- How to design Google Ads banners?
- Brand logo
- Call To Action (CTA)
- Google Ads Banners Common Mistakes
Google Ads promotes your brand not only in the Google search engine, but also on millions of partner websites. This category includes websites of almost all types – from tiny hobby blog for a narrow group of recipients, through medium-sized websites (e.g. specialist thematic portals which have already earned recognition in a given industry), to large horizontal portals, run by media corporations and visited daily by hundreds of thousands of Internet users. The Google Display Network, which is a part of Google Ads, covers in its various forms about 90% of the Polish Internet users.
The system is very simple and works in such a way that both the advertiser and the website, on which the ads are placed, have their profit. The advertiser gets access to a huge number of potential customers, whereas the partner website earns money on making its advertising space available – depending on business decisions and design, it may be a small panel (or panels) or large frames overshadowing the page content.
Banners in Google Display Network can be displayed only to specific people thanks to targeting and remarketing. This means that a given user, on the basis of previous behavior on the Web, history of typed keywords in the search engine and visited pages, will receive a different message (a different banner will be displayed to him/her) than the other person entering a given portal. This guarantees better matching, and thus better campaign results, than in the case of static banners displayed in the same form to all Internet users visiting a given portal.
However, even perfect use of targeting possibilities offered by Google Display Network will not be sufficient if the displayed Google Ads banners are not well designed and visually attractive. After all, their task is to encourage viewers to click on them. The right banner ad design has a huge impact on campaign effectiveness and achieving a high CTR (click-through rate).
Google’s guidelines for banner features are simple and fairly obvious. The ad must refer directly to the promoted offer (without “smuggling” other companies or products), and at the same time it cannot
- contain low quality images (too compressed or unreadable for other reasons);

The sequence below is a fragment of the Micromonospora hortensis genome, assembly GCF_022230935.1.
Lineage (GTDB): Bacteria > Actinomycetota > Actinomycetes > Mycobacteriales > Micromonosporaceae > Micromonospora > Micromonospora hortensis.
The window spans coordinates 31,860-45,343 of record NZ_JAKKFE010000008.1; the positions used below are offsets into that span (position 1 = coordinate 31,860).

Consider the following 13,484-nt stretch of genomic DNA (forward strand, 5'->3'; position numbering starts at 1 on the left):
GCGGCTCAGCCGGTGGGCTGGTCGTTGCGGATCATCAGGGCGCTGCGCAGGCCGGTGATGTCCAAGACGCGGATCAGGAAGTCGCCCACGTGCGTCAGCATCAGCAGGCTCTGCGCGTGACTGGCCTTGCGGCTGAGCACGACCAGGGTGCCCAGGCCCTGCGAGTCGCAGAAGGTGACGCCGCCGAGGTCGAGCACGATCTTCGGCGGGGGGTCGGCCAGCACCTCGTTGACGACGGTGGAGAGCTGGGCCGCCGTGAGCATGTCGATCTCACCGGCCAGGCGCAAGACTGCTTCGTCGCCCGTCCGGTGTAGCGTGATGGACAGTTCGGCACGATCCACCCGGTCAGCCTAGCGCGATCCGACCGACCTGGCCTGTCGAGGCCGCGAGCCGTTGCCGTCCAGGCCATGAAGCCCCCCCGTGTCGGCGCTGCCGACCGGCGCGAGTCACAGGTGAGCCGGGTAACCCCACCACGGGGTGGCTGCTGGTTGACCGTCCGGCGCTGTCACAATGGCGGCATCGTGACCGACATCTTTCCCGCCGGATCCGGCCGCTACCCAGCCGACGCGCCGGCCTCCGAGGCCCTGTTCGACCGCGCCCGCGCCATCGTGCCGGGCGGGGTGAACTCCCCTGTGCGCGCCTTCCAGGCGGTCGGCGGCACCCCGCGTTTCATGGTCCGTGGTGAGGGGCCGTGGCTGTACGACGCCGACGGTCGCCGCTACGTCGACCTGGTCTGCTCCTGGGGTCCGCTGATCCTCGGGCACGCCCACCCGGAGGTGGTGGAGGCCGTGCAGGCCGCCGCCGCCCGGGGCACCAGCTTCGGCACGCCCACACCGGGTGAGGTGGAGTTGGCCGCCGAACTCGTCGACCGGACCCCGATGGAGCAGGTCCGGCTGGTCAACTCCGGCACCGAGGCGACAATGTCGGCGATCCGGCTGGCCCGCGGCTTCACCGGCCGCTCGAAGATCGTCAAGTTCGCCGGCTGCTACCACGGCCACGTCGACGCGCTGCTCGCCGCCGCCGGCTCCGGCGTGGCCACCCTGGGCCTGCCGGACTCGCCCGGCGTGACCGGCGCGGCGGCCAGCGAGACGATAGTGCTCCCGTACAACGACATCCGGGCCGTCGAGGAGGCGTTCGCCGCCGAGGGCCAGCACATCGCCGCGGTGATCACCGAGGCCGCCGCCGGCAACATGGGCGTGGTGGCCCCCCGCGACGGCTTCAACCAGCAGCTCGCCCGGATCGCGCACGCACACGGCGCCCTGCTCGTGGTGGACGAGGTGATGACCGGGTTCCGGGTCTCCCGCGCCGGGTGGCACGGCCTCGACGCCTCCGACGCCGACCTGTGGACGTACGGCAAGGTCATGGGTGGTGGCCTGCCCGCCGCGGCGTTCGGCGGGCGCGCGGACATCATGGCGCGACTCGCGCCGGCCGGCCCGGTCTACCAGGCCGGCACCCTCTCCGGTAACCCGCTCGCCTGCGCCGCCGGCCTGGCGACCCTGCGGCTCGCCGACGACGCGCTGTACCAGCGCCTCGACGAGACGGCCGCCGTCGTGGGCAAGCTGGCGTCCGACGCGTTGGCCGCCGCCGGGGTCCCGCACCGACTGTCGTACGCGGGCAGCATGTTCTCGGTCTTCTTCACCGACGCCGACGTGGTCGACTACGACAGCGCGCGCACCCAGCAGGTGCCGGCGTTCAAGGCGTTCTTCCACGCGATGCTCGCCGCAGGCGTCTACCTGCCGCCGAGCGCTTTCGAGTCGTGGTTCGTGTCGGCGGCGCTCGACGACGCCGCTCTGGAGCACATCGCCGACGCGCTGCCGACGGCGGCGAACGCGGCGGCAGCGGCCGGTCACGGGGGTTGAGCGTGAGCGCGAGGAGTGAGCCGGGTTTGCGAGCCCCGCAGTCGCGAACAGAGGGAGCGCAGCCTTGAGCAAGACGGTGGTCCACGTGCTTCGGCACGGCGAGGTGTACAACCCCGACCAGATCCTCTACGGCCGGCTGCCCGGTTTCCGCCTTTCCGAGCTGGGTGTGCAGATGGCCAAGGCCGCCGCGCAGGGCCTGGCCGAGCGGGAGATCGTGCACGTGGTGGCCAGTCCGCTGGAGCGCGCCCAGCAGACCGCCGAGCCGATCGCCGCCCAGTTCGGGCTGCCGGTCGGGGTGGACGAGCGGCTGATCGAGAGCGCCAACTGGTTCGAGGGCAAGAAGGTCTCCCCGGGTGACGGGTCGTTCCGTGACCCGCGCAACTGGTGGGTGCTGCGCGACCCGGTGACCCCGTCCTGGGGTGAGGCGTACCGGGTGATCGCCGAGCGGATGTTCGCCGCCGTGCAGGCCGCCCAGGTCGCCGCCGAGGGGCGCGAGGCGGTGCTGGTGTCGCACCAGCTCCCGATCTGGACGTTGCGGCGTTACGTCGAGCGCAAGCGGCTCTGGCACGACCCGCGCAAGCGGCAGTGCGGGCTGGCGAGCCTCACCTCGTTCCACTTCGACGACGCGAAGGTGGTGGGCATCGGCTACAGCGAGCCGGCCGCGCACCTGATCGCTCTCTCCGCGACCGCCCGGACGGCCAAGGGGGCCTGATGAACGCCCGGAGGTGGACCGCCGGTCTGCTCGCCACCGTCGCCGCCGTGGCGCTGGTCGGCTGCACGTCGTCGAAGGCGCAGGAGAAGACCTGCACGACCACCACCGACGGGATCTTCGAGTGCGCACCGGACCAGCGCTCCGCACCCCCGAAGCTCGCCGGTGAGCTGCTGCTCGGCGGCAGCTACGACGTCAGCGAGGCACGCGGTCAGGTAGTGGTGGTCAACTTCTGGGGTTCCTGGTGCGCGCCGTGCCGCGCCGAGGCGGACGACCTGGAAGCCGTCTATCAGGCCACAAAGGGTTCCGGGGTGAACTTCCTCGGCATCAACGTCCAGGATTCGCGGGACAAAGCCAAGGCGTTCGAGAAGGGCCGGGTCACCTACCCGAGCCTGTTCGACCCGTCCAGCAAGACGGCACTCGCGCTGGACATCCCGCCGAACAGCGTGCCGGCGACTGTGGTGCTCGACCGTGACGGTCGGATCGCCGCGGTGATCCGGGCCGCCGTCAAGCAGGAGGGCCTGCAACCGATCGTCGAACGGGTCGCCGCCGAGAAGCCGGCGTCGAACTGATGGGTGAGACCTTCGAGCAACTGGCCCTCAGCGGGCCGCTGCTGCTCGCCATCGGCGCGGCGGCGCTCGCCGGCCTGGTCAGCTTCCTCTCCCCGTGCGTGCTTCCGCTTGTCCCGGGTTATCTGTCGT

- mislead the user (contain false information, e.g. warnings about an imaginary virus to increase click-through rates)
- promote pornographic or erotic content (the Web is also used by minors).
How to design Google Ads banners?
There is no universal way to create a banner that will guarantee perfect campaign results. However, you can consider good design practices when designing, which will give your banners a very good chance of achieving the desired CTR.
Google Ads banners usually consist of:
- a product image (packshot) and/or an image illustrating the offer (from a dedicated photo shoot or from a stock portal);
- brand logo;
- optional advertising slogan;
- a call to action (CTA).
A packshot photo focuses on the product. Making a good packshot is not easy – you need to consider, among other things:
perspective – the product must be shown at its best, from the right angle, highlighting its advantages and most important features. For example, when promoting a baby carriage for a child, it’s better to show it not directly from the front, but at a slight angle, so that in addition to the seat we can also show other elements – handles for the parent or rear wheels.
Background – as a rule, the packshot photo is devoid of any background, which of course doesn’t mean that on a banner we can’t “overlay” the product on a chosen background. The process of removing the background from the original photo is called “sparsing” and it’s very important – if done improperly, i.e. leaving fragments of the “old” version at the edges, it will lower the visual quality of the packshot. Some companies also decide to place a shadow cast by the product on the packshot – this is one of the options to consider.